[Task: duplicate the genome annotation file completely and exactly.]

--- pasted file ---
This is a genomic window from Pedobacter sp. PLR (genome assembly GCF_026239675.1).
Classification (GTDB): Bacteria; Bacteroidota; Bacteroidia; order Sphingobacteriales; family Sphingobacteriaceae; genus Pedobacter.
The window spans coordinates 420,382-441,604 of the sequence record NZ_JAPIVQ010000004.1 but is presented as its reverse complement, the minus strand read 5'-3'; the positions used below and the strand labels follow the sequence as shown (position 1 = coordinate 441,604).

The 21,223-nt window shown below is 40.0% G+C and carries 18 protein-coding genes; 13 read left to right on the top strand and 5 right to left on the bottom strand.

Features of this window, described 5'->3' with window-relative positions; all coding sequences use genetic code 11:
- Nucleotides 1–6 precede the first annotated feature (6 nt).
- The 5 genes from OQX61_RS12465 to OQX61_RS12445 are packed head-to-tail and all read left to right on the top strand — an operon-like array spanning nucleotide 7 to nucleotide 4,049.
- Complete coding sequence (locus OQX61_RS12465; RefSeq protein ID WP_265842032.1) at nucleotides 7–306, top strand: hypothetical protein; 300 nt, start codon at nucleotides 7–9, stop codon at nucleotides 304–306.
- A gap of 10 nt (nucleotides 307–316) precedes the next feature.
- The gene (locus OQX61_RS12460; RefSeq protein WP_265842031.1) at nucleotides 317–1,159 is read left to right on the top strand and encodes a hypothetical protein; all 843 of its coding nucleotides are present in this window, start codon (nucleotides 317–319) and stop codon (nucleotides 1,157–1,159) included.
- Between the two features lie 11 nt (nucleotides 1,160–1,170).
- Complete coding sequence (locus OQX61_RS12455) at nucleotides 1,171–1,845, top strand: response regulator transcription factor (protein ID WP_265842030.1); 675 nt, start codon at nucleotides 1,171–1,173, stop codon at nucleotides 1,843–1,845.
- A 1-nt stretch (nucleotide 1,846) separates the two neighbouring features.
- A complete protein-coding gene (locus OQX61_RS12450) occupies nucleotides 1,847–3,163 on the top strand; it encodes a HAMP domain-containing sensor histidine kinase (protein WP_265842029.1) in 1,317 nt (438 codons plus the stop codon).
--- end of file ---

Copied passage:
This is a genomic window from Pedobacter sp. PLR (genome assembly GCF_026239675.1).
Classification (GTDB): Bacteria; Bacteroidota; Bacteroidia; order Sphingobacteriales; family Sphingobacteriaceae; genus Pedobacter.
The window spans coordinates 420,382-441,604 of the sequence record NZ_JAPIVQ010000004.1 but is presented as its reverse complement, the minus strand read 5'-3'; the positions used below and the strand labels follow the sequence as shown (position 1 = coordinate 441,604).

The 21,223-nt window shown below is 40.0% G+C and carries 18 protein-coding genes; 13 read left to right on the top strand and 5 right to left on the bottom strand.

Features of this window, described 5'->3' with window-relative positions; all coding sequences use genetic code 11:
- Nucleotides 1–6 precede the first annotated feature (6 nt).
- The 5 genes from OQX61_RS12465 to OQX61_RS12445 are packed head-to-tail and all read left to right on the top strand — an operon-like array spanning nucleotide 7 to nucleotide 4,049.
- Complete coding sequence (locus OQX61_RS12465; RefSeq protein ID WP_265842032.1) at nucleotides 7–306, top strand: hypothetical protein; 300 nt, start codon at nucleotides 7–9, stop codon at nucleotides 304–306.
- A gap of 10 nt (nucleotides 307–316) precedes the next feature.
- The gene (locus OQX61_RS12460; RefSeq protein WP_265842031.1) at nucleotides 317–1,159 is read left to right on the top strand and encodes a hypothetical protein; all 843 of its coding nucleotides are present in this window, start codon (nucleotides 317–319) and stop codon (nucleotides 1,157–1,159) included.
- Between the two features lie 11 nt (nucleotides 1,160–1,170).
- Complete coding sequence (locus OQX61_RS12455) at nucleotides 1,171–1,845, top strand: response regulator transcription factor (protein ID WP_265842030.1); 675 nt, start codon at nucleotides 1,171–1,173, stop codon at nucleotides 1,843–1,845.
- A 1-nt stretch (nucleotide 1,846) separates the two neighbouring features.
- A complete protein-coding gene (locus OQX61_RS12450) occupies nucleotides 1,847–3,163 on the top strand; it encodes a HAMP domain-containing sensor histidine kinase (protein WP_265842029.1) in 1,317 nt (438 codons plus the stop codon).